The Places Leading the Fight Against Plastic Pollution
We’ve been really excited this week at MIW because of our involvement in the GLA’s (Greater London Authority) pilot programme to turn London into a ‘refill city’, reducing the number of single-use plastic bottles heading into landfill in the process. Reducing plastic waste is something that we’re passionate about, it’s why we became part of the ZLS London Zoo #OneLess bottle campaign, an endeavour which champions a refillable drinking water culture in London. Encouraged by the commitment to change made by the GLA, I was curious to see what other cities have been doing to tackle the problem of plastic pollution. The really good news is that London is not alone.
4 Places Taking a Stand Against Plastic
The really interesting thing about the problem of plastic is that people from all over the world are finding different ways to fight it.
San Francisco (USA), for example, became America’s first city to ban the use of plastic bags in certain stores, as far back as 2007 – a full eight years before it became UK policy. And in 2016 San Fran went one step further, passing a ban on a wide range of Styrofoam products, including polystyrene food packaging and coffee cups – something that can’t be recycled, no matter how hard you try. The city’s aim is to become ‘zero waste’ by 2020.
Kamikatsu in Japan is another city with 2020 zero waste aspirations. Having moved from a state where all litter was indiscriminately burnt in an open fire – as recently as 2003 – Kamikatsu has catapulted itself to the other extreme, ending council rubbish collections and insisting that all residents wash, sort, and deliver their own waste to the local recycling depot. You might think that this is a recipe for fly-tipping, but the local people have really got on board and have used their green status to attract eco-tourists, to the point of opening a ‘Zero Waste Academy’ visitor centre!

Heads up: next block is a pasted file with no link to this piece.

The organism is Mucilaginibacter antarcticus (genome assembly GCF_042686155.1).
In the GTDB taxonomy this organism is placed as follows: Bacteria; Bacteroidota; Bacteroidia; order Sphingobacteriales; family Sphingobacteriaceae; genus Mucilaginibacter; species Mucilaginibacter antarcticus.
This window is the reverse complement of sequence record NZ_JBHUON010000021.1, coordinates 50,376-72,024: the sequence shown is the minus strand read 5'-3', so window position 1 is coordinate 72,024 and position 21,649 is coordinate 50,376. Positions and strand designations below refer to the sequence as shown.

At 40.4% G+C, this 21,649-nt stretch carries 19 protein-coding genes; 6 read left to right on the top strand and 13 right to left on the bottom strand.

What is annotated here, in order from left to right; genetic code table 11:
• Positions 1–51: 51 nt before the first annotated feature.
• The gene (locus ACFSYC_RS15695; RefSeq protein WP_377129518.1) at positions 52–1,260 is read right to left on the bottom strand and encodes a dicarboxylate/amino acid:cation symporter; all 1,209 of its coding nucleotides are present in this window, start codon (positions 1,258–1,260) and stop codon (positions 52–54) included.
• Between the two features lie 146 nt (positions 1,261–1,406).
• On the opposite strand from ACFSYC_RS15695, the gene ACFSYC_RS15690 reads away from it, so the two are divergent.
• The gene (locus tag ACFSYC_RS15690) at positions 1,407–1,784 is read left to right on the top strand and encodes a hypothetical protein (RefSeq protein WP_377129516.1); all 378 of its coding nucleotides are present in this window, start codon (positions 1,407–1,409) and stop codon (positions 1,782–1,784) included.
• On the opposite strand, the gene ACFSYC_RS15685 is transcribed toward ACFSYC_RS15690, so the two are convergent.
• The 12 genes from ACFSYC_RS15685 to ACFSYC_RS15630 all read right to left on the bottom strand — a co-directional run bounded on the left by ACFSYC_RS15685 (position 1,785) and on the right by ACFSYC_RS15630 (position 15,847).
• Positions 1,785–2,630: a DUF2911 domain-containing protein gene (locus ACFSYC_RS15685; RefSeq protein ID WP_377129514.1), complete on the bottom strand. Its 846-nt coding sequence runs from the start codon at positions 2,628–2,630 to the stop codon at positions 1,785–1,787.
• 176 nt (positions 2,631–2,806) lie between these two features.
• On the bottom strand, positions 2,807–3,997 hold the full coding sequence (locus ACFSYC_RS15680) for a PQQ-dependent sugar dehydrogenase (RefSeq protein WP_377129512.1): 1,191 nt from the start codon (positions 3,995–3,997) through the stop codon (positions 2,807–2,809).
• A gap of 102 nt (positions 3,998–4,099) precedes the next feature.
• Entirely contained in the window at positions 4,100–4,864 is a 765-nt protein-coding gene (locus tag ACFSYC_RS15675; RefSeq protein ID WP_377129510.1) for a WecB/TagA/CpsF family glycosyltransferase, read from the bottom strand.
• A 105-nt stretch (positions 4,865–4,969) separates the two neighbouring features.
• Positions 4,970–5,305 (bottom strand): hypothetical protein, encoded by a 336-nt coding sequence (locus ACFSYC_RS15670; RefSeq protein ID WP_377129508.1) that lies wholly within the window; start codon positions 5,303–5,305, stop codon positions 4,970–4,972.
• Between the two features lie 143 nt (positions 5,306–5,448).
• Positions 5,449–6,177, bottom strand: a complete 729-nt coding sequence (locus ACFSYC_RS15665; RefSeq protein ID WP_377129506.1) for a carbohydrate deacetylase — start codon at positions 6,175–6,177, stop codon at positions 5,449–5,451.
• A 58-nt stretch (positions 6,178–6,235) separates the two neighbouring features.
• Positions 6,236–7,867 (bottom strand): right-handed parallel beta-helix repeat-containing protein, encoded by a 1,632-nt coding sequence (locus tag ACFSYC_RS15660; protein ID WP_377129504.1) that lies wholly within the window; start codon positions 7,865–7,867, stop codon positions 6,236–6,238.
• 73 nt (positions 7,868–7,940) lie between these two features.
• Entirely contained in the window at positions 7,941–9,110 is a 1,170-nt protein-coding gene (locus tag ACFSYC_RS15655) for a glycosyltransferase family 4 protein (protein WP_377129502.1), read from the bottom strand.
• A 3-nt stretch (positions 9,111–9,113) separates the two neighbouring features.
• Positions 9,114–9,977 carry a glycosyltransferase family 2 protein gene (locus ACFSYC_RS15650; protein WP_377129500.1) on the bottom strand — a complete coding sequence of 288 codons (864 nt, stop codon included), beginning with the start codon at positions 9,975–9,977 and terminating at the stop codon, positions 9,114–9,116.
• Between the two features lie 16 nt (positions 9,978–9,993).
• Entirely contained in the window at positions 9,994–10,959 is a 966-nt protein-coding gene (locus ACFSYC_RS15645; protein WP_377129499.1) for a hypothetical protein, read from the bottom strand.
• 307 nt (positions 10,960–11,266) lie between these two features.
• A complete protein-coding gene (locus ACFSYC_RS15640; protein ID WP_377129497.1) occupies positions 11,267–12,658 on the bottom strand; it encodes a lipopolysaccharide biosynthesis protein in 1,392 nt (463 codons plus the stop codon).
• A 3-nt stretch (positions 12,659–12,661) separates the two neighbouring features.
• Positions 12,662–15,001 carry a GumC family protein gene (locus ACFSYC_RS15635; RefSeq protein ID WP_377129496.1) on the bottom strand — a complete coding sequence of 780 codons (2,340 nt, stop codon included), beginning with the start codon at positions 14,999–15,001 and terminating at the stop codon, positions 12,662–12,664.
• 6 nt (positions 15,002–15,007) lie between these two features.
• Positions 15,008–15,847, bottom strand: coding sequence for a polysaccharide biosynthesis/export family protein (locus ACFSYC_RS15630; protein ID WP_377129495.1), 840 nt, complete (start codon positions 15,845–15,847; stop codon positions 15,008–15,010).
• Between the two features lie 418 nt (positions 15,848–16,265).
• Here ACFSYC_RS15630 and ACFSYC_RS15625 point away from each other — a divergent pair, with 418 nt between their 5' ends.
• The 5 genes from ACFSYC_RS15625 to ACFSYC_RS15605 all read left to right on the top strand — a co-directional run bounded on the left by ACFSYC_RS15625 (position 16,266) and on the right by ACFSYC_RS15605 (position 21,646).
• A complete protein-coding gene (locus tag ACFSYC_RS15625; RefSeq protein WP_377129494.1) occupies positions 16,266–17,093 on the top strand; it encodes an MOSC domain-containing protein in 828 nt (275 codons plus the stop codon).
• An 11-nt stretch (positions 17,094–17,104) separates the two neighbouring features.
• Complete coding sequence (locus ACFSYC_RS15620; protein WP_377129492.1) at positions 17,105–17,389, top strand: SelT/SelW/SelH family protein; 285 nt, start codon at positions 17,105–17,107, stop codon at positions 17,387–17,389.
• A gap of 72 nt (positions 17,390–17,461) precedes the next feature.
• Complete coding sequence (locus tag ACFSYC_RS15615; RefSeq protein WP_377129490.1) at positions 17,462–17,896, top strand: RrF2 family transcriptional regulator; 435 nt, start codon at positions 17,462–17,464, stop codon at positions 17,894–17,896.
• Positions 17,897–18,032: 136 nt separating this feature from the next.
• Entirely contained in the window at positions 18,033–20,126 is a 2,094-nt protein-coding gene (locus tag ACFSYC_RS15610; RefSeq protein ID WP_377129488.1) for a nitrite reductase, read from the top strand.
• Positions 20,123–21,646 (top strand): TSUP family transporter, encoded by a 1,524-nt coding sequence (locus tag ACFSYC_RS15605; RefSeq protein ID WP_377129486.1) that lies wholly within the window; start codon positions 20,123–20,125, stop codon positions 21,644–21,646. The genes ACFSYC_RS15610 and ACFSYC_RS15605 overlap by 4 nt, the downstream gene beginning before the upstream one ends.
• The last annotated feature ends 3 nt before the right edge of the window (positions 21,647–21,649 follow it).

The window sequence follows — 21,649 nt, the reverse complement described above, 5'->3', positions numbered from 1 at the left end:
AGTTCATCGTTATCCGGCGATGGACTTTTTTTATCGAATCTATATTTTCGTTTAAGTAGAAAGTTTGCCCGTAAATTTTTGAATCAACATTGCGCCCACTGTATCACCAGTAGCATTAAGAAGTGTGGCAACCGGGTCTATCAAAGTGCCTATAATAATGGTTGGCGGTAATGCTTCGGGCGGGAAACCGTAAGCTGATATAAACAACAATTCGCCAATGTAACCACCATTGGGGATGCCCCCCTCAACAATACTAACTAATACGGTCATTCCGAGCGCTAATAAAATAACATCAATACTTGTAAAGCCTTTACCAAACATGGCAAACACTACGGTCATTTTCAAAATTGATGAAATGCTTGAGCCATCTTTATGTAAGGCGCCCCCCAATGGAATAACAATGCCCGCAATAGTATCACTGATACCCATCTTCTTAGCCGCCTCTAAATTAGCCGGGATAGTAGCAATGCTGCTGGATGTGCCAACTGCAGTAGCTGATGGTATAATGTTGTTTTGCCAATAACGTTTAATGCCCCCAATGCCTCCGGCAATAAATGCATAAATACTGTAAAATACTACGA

San Fernando (Philippines) has also ditched the trash trucks in an attempt to rid both the city and the ocean of plastic waste. However, rather than running the risk of people simply not bothering, they replaced their rubbish trucks with lots and lots of humans! Helping to tackle poverty while reducing the enormous amount of waste that the city was sending to landfill, the council employed an army of Trash Pickers, who visit every house on a daily basis, collecting food scraps for compost and recyclables. In the process, the council has reduced costs by approximately 80%, while increasing recycling from 13% to 75%. Their ultimate aim is 93%.
And, of course, it’s not just overseas locations doing their bit to cut plastic. In December 2017, Penzance became the UK’s first destination to be awarded ‘plastic-free status’. Led by conservation charity, Surfers Against Sewage (SAS), the residents of Penzance have cleaned up their beaches, while shops, cafes, restaurants and residents have taken a stand to reduce the use of single-use plastics, from drinks bottles and coffee cups to bags and cosmetics packaging. 100 other UK communities have now accepted the challenge to do the same.
The GLA pilot will begin in February, with MIW installing 20 drinking fountains and bottle refill stations in selected high footfall areas. The pilot will initially run until mid-summer, but if it proves a success, then the plan is to roll the programme out across the whole of the city. Of course, we know that it will take much more than that for London to gain ‘plastic-free status’, but it’s a fantastic starting point and I’m so proud to be a part of that.